The Millennium Development Goals, established in 2000, set forth a framework to encourage development by improving social and economic conditions in the world’s poorest countries. The MDGs have led to significant progress in the improvement of health in populations across the globe. Progress towards the achievement of the MDGs, however, has been uneven with some countries unlikely to accomplish some or all of the MDGs by 2015. While reductions in incident cases of malaria and AIDS related deaths in many areas have decreased significantly we continue to face unacceptable levels of maternal and child mortality.
As 2015 approaches we look to new leaders to shape the agenda that will define the post MDG era. To be successful this plan will need to incorporate an honest appraisal of the successes and shortcomings of the MDG results and build upon this foundation. Health is a critical part of sustainable development, thus, making this discussion of the utmost importance. Achieving our goals beyond 2015 will require leaders with vision, determination and commitment.
Looking into the post 2015 era requires global health leaders to prepare for health challenges not considered by the original MDGs. Specifically, the emergence of major non-communicable diseases (NCDs) including cancer, diabetes and cardiovascular disease that threaten population health and resources. Leadership will need to integrate the fight against traditional enemies like malaria and TB with surveillance programs to hasten early detection and treatment of the major NCDs. Without this commitment we risk trading one epidemic for another.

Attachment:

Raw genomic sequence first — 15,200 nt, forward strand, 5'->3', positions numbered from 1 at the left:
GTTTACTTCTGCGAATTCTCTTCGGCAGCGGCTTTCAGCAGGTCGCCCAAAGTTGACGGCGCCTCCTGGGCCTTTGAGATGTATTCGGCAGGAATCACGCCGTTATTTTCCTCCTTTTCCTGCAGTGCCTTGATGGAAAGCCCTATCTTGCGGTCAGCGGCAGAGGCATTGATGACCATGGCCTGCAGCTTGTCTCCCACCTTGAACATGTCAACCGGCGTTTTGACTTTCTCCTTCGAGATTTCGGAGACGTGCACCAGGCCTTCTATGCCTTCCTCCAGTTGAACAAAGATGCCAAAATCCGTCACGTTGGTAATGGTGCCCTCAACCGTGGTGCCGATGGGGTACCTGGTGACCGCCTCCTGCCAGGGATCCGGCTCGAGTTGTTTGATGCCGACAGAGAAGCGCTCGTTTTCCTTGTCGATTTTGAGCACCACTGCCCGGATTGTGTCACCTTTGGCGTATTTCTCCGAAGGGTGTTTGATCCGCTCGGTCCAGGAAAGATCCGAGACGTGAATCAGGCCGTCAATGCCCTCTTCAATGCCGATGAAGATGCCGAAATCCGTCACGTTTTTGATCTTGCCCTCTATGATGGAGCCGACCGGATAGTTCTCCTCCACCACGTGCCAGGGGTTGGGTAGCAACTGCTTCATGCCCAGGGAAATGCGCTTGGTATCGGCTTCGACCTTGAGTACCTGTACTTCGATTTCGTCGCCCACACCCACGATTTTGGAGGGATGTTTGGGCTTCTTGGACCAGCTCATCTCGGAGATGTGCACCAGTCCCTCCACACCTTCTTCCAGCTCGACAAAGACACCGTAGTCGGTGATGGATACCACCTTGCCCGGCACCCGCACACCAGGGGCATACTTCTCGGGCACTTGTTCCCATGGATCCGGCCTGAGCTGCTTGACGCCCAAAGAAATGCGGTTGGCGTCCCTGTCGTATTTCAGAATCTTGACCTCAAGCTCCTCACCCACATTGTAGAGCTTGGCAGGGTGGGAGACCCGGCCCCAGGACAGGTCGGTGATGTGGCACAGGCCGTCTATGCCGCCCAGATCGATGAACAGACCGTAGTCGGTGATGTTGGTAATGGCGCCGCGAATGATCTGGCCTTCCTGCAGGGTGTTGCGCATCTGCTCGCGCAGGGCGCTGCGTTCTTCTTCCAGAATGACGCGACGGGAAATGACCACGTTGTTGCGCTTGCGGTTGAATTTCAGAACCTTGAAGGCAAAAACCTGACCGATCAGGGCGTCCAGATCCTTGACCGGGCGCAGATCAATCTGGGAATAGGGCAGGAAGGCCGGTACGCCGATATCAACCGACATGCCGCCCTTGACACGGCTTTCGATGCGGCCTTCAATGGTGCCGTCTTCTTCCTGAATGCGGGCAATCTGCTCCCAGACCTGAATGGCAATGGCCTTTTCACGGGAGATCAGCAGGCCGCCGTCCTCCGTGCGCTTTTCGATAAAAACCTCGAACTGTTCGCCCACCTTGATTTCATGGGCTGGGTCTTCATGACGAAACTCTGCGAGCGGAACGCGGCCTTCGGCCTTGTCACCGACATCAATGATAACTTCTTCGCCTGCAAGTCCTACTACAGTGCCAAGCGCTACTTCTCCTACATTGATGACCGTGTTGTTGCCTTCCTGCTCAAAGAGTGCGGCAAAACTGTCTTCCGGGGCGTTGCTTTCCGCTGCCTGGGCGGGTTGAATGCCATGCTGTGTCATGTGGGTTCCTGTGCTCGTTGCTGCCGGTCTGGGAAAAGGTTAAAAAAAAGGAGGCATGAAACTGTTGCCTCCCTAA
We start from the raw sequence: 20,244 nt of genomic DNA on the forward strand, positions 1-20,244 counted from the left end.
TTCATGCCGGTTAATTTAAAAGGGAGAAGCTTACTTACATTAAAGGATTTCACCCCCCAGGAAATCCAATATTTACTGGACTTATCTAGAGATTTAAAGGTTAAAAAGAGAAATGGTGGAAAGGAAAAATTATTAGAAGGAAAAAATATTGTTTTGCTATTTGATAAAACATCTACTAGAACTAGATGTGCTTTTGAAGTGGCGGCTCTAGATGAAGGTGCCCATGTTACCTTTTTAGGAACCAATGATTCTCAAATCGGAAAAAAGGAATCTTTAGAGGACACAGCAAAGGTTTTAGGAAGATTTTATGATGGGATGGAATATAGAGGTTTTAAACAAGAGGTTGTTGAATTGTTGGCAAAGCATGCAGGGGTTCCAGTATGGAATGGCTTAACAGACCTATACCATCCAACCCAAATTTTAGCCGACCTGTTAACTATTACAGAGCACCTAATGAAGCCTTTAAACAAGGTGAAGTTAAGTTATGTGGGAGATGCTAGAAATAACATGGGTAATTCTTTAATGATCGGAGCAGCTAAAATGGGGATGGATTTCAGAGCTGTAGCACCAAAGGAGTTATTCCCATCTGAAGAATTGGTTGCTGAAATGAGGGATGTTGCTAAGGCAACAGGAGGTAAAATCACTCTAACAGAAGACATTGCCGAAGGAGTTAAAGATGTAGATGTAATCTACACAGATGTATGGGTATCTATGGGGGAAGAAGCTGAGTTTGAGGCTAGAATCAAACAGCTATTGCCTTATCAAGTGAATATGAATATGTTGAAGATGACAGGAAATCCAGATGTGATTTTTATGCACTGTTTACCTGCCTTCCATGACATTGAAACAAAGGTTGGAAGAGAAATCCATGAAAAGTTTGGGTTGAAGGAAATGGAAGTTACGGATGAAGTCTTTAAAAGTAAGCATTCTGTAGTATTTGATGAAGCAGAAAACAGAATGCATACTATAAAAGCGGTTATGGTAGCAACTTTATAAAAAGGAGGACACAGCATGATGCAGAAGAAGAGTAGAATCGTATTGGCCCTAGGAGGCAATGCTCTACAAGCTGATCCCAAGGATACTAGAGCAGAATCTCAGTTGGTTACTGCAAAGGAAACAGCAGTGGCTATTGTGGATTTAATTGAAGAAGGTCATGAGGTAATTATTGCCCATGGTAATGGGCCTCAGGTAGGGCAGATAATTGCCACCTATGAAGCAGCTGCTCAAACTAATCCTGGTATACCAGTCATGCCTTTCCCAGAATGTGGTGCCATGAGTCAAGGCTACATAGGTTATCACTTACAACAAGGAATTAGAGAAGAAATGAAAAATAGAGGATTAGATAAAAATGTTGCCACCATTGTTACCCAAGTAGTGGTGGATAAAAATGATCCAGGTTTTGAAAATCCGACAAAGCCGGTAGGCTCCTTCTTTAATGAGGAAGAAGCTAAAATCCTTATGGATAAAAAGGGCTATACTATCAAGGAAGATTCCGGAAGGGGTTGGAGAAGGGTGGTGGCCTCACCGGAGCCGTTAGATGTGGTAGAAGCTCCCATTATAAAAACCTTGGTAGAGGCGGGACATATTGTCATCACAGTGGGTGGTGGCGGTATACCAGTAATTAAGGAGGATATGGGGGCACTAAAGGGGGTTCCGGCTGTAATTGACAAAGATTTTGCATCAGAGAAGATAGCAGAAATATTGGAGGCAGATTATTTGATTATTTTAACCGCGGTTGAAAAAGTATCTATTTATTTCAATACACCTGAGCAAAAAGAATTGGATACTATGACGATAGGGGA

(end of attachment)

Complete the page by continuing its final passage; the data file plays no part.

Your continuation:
The MDGs emphasized the need for individualized policy solutions to meet a country’s specific challenges. Visionaries in the post 2015 era will look beyond the confines of health priorities alone to include health in a broader discussion of development. Already we see what these integrated approaches may look like in Nigeria where careful analysis of the country’s needs and priorities has helped to develop an ambitious plan to save one million lives by scaling up primary health services for women and children, while utilizing the revenue from domestic resources to create a sustainable funding model.
Leaders for the post 2015 era face great challenges. Changing economics will require that more be done with less, making the need for clear goals, improved management and greater accountability for performance and results critical for success. Leaders will need to avoid becoming mired in politics to move forward an aggressive agenda that places an emphasis on human rights and equalities. Leaders must be inclusive and co-operative to ensure that all organizations maximize their efforts to improve global health.
The post 2015 era faces many challenges that have not been completely addressed by the current MDGs. In this issue of Global Health and Diplomacy we hear from the voices of leadership for the current MDGs and the post 2015 era. Their commitment and intellect will help to guide the successes of the post 2015 era.